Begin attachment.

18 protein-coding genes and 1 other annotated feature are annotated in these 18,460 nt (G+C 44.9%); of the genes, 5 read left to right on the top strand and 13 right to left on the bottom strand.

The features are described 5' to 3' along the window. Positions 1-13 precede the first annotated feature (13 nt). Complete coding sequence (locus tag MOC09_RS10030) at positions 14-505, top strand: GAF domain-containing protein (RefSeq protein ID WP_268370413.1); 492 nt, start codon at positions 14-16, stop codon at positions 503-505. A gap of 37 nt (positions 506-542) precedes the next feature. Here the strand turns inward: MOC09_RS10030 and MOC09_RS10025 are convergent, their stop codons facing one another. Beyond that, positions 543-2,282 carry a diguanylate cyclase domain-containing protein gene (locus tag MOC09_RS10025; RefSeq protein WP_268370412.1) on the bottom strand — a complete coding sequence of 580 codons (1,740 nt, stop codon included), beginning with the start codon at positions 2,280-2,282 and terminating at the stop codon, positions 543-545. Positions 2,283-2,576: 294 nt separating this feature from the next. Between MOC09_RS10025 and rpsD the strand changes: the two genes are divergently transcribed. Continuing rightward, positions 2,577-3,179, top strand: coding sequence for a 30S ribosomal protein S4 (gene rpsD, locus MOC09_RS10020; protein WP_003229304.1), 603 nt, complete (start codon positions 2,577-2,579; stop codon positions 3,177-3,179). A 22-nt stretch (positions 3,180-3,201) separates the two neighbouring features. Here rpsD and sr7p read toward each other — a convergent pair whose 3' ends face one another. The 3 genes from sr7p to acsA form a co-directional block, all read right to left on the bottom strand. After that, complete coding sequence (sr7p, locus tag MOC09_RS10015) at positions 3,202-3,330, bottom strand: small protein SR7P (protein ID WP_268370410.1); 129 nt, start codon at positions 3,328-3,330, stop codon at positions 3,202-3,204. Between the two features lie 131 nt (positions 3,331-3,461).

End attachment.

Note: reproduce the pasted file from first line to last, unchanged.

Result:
18 protein-coding genes and 1 other annotated feature are annotated in these 18,460 nt (G+C 44.9%); of the genes, 5 read left to right on the top strand and 13 right to left on the bottom strand.

The features are described 5' to 3' along the window. Positions 1-13 precede the first annotated feature (13 nt). Complete coding sequence (locus tag MOC09_RS10030) at positions 14-505, top strand: GAF domain-containing protein (RefSeq protein ID WP_268370413.1); 492 nt, start codon at positions 14-16, stop codon at positions 503-505. A gap of 37 nt (positions 506-542) precedes the next feature. Here the strand turns inward: MOC09_RS10030 and MOC09_RS10025 are convergent, their stop codons facing one another. Beyond that, positions 543-2,282 carry a diguanylate cyclase domain-containing protein gene (locus tag MOC09_RS10025; RefSeq protein WP_268370412.1) on the bottom strand — a complete coding sequence of 580 codons (1,740 nt, stop codon included), beginning with the start codon at positions 2,280-2,282 and terminating at the stop codon, positions 543-545. Positions 2,283-2,576: 294 nt separating this feature from the next. Between MOC09_RS10025 and rpsD the strand changes: the two genes are divergently transcribed. Continuing rightward, positions 2,577-3,179, top strand: coding sequence for a 30S ribosomal protein S4 (gene rpsD, locus MOC09_RS10020; protein WP_003229304.1), 603 nt, complete (start codon positions 2,577-2,579; stop codon positions 3,177-3,179). A 22-nt stretch (positions 3,180-3,201) separates the two neighbouring features. Here rpsD and sr7p read toward each other — a convergent pair whose 3' ends face one another. The 3 genes from sr7p to acsA form a co-directional block, all read right to left on the bottom strand. After that, complete coding sequence (sr7p, locus tag MOC09_RS10015) at positions 3,202-3,330, bottom strand: small protein SR7P (protein ID WP_268370410.1); 129 nt, start codon at positions 3,328-3,330, stop codon at positions 3,202-3,204. Between the two features lie 131 nt (positions 3,331-3,461).